Cellphones may be banned from tennis locker rooms to prevent the flow of inside information to gamblers.

I was sitting in the food court at the ATP Los Angeles event this summer when I happened to speak to an older Asian gentleman. He told me that he knows the families of some Taiwanese tennis players and he used to go to the U.S. Open regularly. When one of the players he knew would lose her match at the Open and go home, he’d take a press credential from someone in her entourage and he’d use it to get access to the players lounge for the rest of the tournament.

He’d never get away with that today. In fact, this year the media were even banned from the locker room at the U.S. Open. Now it looks like cellphones could be next.

The ITF, the ATP and the WTA – the three governing bodies of professional tennis – are considering banning cellphones and handheld communication devices from players lounges and locker rooms. No more watching youtube videos on your iPhone while you wait for your tennis match to start. Players will now have to be satisfied with watching Novak Djokovic do his imitation of Maria Sharapova in person.

Why such draconian measures?

Ever since Betfair voided all bets on a dodgy match between Nikolay Davydenko and Martin Vassallo-Arguello in early August, new information about betting on tennis matches has been tumbling out of players mouths. Most of the time they described an anonymous phone call offering money to influence the outcome of a match or a stranger walking up to them and offering money. But last week, Belgian player Gilles Elseneer said that someone offered him $141, 000 to throw his first round match at Wimbledon in 2005. That someone was not a stranger and it was not an anonymous phone call. It was a person who had access to the locker room.

I don’t know how banning cellphones will keep people out of the locker room but here’s a situation it could help. Let’s say Roger Federer is getting ready to play Guillermo Canas in the second round at Indian Wells. A person in the locker room sees that Federer’s ankle is all messed up and he’s getting treatment for it. That person flips open his cellphone and calls in a bet on Canas who is a huge underdog.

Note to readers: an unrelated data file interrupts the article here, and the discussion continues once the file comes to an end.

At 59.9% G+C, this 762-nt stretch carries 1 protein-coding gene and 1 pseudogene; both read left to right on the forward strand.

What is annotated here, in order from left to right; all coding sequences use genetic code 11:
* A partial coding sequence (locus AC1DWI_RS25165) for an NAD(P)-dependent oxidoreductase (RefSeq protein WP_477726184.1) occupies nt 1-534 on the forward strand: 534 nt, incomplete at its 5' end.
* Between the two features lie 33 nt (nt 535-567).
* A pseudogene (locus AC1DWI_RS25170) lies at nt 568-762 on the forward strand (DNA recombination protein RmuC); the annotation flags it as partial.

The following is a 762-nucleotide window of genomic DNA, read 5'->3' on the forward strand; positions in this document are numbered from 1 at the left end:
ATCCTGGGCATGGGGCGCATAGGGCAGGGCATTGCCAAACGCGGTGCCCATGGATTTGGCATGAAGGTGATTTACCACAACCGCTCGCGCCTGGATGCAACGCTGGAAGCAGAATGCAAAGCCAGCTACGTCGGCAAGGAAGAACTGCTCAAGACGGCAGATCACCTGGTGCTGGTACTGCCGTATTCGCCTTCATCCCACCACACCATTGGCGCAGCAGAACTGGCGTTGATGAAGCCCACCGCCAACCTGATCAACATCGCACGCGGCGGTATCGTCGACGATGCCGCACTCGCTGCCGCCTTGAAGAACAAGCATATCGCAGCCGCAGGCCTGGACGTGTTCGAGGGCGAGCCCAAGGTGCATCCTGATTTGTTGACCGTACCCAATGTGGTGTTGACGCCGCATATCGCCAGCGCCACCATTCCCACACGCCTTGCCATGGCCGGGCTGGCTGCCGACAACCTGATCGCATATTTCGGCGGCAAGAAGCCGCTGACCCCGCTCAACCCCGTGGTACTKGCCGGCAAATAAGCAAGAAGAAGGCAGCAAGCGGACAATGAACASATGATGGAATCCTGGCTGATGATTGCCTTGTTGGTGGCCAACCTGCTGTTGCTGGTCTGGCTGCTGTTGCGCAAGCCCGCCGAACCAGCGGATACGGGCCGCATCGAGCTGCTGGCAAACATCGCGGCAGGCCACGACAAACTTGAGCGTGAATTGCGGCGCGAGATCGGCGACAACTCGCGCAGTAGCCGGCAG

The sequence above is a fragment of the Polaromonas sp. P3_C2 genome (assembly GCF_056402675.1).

Maybe it was an Italian player who nipped out to the players lounge and used one of the laptops to lay down a bet on his internet betting account. An AP article reported today that “several Italian players had online betting accounts.”

That’s trading in insider information and that’s a big no-no.

In that AP article, by the way, notice that mainstream media finally caught up with the irregular betting pattern on the Poutchek/Koryttseva match a week after we first reported it here.

It isn’t just the players who are talking. British newspaper The Telegraph turned up a dossier compiled by a bookmaker that recorded suspicious betting patterns in 138 tennis matches dating back to 2003. No doubt many of those matches were not irregular but that still averages out to over 27 matches a year.

It’s a bit like the steroid controversy if you think about it. It’s been going on for years but no one has been talking about it. The Balco scandal broke open the steroid scandal in baseball and track and field. Gambling in tennis was broken open by that highly suspicious betting pattern on Betfair – an online betting exchange – during the Davydenko/Vassallo-Arguello match. If you’re using an online betting exchange, you can see the betting pattern right there on your laptop.

Is banning cellphones a draconian move? I’m not sure it’s draconian as much as ineffective. Unless tournaments ban cellphones from the entire tournament site, what’s to stop someone from stepping out of the locker room and making a phone call?

It would be more effective to require transparency for injuries. Any time a player gets treated for an injury, that information should be public knowledge. Players might run offsite to get treatment to avoid tipping off their condition to an opponent but that’s a lot harder than stepping outside the locker room and making a phone call.

It also shows you a problem with banning the media from locker rooms: it’s easier for players to hide injuries.

Speaking of those online betting exchanges, sometimes it’s the betters themselves who alert betting sites to suspicious matches. It doesn’t take an Einstein to detect an irregular betting pattern.

Tennis’ organizing bodies should require timely and public disclosure of injuries and find out who’s laying the bets that drive irregualr betting patterns. They should avoid adding yet another security procedure to the many we already endure.


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